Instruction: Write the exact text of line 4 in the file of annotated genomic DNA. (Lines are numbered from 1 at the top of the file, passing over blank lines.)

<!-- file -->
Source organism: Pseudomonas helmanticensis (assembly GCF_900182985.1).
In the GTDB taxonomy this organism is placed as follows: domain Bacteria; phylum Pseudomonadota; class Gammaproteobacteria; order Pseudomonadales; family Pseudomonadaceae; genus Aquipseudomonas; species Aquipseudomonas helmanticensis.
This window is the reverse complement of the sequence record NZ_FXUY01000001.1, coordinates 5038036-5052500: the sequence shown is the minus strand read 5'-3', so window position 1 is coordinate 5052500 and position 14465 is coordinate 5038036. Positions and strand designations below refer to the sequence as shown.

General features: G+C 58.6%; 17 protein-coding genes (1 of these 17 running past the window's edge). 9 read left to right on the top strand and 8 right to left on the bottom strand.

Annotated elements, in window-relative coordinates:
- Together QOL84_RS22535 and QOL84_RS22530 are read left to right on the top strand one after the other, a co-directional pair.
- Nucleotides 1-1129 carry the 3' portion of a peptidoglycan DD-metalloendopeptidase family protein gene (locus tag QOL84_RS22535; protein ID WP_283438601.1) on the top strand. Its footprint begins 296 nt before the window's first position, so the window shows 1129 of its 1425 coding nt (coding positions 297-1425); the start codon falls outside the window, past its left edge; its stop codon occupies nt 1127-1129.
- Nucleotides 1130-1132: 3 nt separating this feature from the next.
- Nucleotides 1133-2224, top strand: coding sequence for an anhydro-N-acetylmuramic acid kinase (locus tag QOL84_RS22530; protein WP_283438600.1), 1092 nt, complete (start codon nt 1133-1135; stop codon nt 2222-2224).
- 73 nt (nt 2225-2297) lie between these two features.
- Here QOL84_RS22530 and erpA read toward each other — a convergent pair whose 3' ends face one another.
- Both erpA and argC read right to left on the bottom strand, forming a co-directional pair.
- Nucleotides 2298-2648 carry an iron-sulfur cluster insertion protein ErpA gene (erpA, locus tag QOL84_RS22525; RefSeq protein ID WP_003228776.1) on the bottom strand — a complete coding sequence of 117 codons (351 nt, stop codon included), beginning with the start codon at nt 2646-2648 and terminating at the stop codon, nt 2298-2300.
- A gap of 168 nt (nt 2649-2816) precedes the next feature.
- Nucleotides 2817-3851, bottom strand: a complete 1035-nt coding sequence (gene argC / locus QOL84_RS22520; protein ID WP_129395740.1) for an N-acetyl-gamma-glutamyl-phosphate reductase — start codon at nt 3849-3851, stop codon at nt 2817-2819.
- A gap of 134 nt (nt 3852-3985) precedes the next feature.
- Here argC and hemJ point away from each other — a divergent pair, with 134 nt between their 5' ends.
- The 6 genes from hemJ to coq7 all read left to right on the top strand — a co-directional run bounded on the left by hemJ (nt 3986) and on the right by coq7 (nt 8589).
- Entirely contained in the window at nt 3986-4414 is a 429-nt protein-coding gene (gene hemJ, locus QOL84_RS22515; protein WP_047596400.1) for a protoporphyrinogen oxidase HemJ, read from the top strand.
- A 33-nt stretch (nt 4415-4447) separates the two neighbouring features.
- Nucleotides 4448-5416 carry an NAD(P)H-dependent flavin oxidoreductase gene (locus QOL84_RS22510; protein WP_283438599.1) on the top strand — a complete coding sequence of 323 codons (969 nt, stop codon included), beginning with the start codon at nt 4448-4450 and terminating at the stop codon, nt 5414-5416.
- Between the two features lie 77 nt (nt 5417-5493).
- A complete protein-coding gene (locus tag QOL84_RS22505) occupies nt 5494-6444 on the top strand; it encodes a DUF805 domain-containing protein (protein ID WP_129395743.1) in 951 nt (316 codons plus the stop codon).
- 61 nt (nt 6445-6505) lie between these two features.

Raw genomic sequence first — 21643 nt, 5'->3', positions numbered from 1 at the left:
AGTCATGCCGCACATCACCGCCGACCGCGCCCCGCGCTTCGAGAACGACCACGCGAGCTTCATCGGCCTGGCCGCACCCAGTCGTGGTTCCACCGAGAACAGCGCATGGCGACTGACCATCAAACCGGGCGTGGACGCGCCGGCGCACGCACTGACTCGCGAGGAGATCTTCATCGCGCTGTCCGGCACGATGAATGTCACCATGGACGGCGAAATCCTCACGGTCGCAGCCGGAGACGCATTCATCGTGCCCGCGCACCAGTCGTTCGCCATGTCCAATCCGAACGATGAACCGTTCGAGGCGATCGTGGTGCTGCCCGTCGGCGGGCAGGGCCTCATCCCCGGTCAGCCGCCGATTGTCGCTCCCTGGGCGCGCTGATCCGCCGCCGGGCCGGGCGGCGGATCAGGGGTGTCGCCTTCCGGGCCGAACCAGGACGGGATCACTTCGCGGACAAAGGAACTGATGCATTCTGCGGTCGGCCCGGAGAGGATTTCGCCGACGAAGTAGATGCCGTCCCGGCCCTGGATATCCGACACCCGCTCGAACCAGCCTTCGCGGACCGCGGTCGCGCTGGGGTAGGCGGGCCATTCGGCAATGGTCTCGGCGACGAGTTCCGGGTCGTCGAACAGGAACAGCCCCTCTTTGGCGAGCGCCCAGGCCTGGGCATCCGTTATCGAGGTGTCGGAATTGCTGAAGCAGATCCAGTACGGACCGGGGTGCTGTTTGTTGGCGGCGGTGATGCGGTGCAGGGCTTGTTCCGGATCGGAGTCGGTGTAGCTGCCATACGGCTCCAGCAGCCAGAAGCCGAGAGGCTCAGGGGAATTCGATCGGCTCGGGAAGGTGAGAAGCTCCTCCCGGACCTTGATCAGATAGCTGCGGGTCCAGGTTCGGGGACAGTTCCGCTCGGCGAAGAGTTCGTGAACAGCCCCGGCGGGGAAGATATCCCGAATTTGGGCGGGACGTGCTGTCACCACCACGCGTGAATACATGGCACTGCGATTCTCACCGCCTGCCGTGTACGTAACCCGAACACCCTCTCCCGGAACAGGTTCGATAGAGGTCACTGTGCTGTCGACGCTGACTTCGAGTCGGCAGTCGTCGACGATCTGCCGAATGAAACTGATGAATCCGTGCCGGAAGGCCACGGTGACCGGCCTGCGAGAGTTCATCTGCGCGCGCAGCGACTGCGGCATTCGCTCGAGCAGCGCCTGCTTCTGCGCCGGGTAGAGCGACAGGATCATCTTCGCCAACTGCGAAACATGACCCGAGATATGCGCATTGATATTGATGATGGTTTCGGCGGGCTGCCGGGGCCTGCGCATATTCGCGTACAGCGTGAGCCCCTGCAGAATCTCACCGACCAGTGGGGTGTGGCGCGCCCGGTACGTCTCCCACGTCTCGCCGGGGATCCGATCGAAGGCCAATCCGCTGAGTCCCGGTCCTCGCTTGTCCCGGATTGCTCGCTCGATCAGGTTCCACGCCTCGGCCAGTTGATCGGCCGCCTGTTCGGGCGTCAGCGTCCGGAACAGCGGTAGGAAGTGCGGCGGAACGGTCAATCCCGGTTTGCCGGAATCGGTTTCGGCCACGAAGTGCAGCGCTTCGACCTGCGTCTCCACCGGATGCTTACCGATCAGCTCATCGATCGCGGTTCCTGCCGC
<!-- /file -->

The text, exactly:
General features: G+C 58.6%; 17 protein-coding genes (1 of these 17 running past the window's edge). 9 read left to right on the top strand and 8 right to left on the bottom strand.